So, having said all that, let's go back to my original question. I think sales training does need to change. If buyers are doing so much research on their own, engaging sales reps later and later in their decision-making process, and buying through growing leverls of consensus, reps had better be prepared with new mindsets, dialogue and diagnosis skills, engagement capability, value-creation behaviors, and be able present solutions in new ways rather (if I hear the word "pitch" one more time, I might scream). They need to understand how to create partnerships, at the appropriate levels (meaning with the appropriate roles/levels in the prospect organization and at the right depth, based on the match between the prospect organization and their own). If we think the same ol' set of sales behaviors of the past are going to differentiate us for the future, well, let's just say we're in for a rough ride in 2013 and beyond.
Lastly for today, I couldn't agree more with your take on Product vs. Sales Training. They must be combined. Product training is facts and figures. It's head stuff, and a little skill in talking about it. The real value lies in creating realistic scenarios, where the rep must USE what they learned in sales training and match and discuss products appropriately, solving problems in real-world, complex cases. Simulations. That's how you prepare people for the real-world, and hone the skills that matter to buyers.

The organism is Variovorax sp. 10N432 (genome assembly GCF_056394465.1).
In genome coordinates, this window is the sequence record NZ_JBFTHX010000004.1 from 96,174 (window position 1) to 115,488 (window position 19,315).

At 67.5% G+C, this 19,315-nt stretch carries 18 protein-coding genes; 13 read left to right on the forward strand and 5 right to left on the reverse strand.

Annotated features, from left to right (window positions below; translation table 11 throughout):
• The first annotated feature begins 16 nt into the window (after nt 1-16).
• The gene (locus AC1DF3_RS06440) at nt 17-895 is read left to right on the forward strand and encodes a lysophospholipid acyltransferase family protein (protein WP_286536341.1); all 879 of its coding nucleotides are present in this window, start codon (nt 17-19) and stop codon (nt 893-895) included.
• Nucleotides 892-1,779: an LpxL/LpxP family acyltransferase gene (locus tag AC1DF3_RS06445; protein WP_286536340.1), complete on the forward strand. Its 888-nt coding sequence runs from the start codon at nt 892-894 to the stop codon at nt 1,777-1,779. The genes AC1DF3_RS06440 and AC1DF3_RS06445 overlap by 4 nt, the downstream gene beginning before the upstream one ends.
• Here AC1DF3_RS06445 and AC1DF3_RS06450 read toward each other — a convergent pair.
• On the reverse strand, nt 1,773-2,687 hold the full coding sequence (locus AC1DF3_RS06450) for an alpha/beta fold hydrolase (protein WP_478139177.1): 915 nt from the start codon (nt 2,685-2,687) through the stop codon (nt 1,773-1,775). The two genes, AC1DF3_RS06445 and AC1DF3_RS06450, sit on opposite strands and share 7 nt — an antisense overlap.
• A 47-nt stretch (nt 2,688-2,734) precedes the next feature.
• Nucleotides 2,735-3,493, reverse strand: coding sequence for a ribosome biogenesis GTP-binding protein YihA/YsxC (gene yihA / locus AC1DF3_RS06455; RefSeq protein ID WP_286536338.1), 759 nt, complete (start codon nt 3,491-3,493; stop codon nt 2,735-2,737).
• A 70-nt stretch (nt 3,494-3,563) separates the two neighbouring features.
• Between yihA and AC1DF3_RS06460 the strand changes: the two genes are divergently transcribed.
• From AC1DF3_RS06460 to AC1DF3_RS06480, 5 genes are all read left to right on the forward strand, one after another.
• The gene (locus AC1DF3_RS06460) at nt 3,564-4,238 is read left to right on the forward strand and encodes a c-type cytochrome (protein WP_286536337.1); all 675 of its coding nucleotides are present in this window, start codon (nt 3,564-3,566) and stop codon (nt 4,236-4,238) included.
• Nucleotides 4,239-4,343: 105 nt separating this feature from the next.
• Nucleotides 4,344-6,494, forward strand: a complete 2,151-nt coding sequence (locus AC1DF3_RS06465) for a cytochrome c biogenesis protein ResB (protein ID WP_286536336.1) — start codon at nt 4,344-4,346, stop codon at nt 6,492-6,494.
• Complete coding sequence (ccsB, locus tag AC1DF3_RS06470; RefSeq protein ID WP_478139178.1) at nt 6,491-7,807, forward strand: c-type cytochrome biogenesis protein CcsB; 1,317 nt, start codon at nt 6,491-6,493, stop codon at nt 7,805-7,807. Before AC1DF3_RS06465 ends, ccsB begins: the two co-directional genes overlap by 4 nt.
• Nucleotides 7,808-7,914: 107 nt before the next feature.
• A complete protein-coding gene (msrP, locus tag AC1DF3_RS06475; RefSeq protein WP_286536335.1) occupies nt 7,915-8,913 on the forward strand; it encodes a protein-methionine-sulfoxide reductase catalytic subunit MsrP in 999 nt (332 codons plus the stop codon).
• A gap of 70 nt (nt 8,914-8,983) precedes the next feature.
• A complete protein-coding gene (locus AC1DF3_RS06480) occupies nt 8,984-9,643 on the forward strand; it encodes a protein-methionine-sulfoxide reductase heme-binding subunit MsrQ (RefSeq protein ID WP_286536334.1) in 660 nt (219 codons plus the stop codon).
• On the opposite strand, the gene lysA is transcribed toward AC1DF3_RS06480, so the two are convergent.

Well, thanks again for the great content and for addressing part of my question. I have to run for now and hope this has added some value to the discussion. I look forward to future videos and any thoughts in return.
If you have seen this interactive video "Stop Making Noise and Start Making Music by Selling Better in 2013" share your comments (click on the "reply" button below), or tweet
For me the points that stood out were: can B2B learn from B2C . At Hubspot's conference last year, their CEO Brian Halligan talked a lot about learning from Amazon.com, and having our websites recognize the viewer and provide them with the appropriate content. I think that's a part of the approach as well.